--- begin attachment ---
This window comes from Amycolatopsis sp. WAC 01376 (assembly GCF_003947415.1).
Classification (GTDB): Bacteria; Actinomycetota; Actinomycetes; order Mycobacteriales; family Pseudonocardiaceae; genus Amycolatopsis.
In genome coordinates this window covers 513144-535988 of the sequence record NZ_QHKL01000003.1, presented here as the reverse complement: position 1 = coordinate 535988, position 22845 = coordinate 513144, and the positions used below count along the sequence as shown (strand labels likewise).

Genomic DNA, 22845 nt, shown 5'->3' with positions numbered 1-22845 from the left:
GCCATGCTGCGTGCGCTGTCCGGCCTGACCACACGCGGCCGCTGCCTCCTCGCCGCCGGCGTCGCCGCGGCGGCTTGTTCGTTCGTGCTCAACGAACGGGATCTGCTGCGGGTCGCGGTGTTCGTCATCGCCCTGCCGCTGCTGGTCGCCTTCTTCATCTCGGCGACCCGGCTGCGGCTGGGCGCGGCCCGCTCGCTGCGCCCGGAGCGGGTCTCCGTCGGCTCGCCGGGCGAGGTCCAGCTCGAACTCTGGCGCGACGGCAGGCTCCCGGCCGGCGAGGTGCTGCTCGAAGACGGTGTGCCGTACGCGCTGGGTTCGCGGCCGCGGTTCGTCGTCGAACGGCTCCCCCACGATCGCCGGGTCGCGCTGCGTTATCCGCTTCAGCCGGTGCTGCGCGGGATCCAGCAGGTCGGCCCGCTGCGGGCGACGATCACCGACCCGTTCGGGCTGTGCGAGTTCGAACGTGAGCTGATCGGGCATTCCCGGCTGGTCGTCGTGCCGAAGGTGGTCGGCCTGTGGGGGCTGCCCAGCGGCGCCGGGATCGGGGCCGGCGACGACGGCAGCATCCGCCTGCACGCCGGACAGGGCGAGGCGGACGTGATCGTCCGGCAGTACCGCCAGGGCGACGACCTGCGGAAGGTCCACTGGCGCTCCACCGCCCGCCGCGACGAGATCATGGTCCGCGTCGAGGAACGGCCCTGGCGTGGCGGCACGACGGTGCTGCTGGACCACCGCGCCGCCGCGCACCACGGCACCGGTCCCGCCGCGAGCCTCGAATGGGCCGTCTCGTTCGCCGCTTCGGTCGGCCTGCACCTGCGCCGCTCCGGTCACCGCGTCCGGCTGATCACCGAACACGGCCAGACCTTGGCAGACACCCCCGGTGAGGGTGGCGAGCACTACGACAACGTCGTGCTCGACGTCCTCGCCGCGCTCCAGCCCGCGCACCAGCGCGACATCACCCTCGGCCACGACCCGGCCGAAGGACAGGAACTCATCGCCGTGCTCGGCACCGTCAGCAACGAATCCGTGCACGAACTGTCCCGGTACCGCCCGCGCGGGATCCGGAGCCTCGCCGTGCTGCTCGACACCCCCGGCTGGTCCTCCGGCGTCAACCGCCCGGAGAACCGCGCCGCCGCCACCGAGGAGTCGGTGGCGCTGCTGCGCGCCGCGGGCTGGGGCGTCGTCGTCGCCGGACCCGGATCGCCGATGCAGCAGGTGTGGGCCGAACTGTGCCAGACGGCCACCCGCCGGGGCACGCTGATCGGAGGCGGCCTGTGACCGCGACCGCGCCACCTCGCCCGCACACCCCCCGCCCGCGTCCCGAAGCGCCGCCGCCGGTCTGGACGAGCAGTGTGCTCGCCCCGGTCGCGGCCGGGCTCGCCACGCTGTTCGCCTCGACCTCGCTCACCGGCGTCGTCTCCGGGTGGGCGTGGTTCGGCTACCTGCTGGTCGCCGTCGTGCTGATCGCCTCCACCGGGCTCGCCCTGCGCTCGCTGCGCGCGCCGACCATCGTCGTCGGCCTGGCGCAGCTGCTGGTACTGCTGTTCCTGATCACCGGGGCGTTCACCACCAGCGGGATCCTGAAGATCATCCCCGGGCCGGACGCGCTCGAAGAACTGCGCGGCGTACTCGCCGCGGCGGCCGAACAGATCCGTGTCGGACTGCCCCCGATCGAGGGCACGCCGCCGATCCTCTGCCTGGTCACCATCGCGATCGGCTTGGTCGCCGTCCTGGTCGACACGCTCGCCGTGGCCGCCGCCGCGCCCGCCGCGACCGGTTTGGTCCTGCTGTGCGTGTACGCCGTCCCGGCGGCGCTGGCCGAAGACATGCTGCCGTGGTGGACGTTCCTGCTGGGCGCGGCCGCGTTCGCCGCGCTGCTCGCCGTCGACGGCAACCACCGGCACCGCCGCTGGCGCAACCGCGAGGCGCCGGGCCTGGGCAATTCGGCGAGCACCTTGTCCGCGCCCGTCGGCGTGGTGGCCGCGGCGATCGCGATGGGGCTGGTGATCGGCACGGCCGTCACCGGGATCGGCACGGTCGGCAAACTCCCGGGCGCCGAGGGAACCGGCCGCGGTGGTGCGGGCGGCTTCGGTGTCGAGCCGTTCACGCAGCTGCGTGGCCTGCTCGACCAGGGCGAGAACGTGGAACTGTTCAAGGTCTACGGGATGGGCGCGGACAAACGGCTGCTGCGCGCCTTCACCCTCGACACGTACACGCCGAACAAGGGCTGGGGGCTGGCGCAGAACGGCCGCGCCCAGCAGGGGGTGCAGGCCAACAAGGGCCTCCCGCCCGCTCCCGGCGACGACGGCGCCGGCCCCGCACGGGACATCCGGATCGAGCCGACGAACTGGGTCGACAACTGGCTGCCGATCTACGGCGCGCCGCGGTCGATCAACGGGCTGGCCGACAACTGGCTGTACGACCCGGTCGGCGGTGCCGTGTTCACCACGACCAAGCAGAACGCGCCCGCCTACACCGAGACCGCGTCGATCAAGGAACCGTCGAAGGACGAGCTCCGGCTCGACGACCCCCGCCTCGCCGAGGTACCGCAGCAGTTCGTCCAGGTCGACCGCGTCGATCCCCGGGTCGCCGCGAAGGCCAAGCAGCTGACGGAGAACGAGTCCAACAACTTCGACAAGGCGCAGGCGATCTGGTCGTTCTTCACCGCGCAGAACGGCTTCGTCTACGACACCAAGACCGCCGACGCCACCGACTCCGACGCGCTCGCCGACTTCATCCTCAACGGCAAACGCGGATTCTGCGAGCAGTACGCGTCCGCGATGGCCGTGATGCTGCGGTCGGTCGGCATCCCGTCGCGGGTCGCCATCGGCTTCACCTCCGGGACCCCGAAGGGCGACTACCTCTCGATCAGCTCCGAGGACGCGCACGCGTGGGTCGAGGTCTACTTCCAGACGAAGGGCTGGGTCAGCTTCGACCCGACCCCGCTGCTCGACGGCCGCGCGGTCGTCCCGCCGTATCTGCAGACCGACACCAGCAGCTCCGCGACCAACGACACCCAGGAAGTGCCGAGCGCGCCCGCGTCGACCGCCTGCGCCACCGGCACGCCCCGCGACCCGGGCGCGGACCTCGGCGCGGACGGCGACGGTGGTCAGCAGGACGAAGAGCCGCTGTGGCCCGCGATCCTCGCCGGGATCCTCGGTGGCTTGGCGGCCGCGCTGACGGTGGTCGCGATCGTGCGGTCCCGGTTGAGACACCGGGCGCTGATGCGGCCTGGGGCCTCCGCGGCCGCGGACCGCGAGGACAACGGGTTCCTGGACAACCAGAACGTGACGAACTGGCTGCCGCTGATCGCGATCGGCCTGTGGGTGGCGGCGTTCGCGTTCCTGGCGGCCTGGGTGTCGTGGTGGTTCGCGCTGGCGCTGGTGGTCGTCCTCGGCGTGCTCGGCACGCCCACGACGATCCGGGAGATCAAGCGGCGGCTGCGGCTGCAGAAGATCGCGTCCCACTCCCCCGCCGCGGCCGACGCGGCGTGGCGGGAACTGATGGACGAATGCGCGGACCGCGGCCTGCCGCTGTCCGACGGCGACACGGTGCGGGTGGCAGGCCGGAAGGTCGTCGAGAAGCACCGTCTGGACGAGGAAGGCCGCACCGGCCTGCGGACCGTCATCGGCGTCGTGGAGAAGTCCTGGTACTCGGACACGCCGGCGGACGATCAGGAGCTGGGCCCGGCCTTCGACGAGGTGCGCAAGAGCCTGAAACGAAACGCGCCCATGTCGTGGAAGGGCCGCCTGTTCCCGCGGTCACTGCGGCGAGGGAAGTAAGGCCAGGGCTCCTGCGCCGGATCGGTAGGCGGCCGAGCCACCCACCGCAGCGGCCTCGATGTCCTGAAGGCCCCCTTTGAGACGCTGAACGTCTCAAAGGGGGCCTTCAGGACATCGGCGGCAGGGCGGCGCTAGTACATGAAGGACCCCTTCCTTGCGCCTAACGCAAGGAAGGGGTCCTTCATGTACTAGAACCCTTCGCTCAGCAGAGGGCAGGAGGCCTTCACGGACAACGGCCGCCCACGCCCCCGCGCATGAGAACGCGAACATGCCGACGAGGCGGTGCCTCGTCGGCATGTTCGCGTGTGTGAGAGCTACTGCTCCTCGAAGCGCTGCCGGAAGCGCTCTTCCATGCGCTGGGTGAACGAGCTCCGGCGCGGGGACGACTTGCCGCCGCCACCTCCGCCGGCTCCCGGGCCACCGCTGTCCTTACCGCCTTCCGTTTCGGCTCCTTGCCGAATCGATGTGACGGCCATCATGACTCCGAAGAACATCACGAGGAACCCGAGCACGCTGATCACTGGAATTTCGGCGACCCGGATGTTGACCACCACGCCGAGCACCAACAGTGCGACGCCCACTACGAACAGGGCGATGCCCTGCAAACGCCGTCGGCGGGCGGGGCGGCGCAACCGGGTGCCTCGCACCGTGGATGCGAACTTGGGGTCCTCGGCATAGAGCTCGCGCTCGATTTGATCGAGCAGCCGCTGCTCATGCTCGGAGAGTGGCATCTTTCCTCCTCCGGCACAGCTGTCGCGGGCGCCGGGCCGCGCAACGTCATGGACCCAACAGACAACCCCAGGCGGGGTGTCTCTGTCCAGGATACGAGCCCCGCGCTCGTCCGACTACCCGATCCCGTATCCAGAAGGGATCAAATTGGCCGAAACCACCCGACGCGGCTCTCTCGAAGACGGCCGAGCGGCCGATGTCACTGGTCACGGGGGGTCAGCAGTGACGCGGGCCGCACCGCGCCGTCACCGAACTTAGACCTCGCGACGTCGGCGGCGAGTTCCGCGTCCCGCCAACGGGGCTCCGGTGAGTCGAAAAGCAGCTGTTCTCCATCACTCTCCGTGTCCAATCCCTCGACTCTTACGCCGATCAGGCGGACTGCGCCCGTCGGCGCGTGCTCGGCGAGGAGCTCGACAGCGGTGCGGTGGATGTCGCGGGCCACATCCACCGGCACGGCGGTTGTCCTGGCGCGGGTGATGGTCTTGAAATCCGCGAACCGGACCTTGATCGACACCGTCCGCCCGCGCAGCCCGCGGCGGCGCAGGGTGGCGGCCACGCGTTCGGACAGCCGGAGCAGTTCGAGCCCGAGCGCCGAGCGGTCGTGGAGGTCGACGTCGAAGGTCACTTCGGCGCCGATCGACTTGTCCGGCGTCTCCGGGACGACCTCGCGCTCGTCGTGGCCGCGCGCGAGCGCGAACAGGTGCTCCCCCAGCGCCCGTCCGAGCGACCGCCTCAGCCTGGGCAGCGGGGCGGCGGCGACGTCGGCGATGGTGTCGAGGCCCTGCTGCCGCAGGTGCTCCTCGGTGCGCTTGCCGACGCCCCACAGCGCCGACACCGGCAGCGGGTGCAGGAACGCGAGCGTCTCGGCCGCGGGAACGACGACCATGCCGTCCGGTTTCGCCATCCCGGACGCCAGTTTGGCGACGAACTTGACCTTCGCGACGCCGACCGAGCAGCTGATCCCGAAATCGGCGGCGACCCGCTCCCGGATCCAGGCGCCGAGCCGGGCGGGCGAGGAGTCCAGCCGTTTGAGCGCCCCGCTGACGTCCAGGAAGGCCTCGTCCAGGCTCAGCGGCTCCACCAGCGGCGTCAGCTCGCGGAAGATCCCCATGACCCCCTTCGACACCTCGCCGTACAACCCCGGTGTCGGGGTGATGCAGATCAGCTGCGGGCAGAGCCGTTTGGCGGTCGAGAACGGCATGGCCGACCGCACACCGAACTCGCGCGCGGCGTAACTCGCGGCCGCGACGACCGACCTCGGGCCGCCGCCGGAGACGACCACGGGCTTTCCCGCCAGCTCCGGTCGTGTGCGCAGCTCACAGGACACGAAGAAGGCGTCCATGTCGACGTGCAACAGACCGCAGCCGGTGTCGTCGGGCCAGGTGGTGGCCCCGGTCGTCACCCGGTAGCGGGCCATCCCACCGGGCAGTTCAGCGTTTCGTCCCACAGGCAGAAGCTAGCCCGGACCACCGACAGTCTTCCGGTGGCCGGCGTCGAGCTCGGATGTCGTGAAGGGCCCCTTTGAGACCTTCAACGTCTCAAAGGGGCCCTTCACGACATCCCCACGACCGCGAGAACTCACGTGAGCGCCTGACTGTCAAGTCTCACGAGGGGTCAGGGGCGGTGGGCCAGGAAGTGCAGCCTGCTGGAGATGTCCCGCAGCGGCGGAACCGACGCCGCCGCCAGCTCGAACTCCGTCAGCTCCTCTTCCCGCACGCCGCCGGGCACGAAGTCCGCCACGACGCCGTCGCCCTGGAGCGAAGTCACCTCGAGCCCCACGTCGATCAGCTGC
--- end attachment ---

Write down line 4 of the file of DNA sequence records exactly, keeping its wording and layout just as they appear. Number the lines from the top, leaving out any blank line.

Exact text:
Genomic DNA, 22845 nt, shown 5'->3' with positions numbered 1-22845 from the left: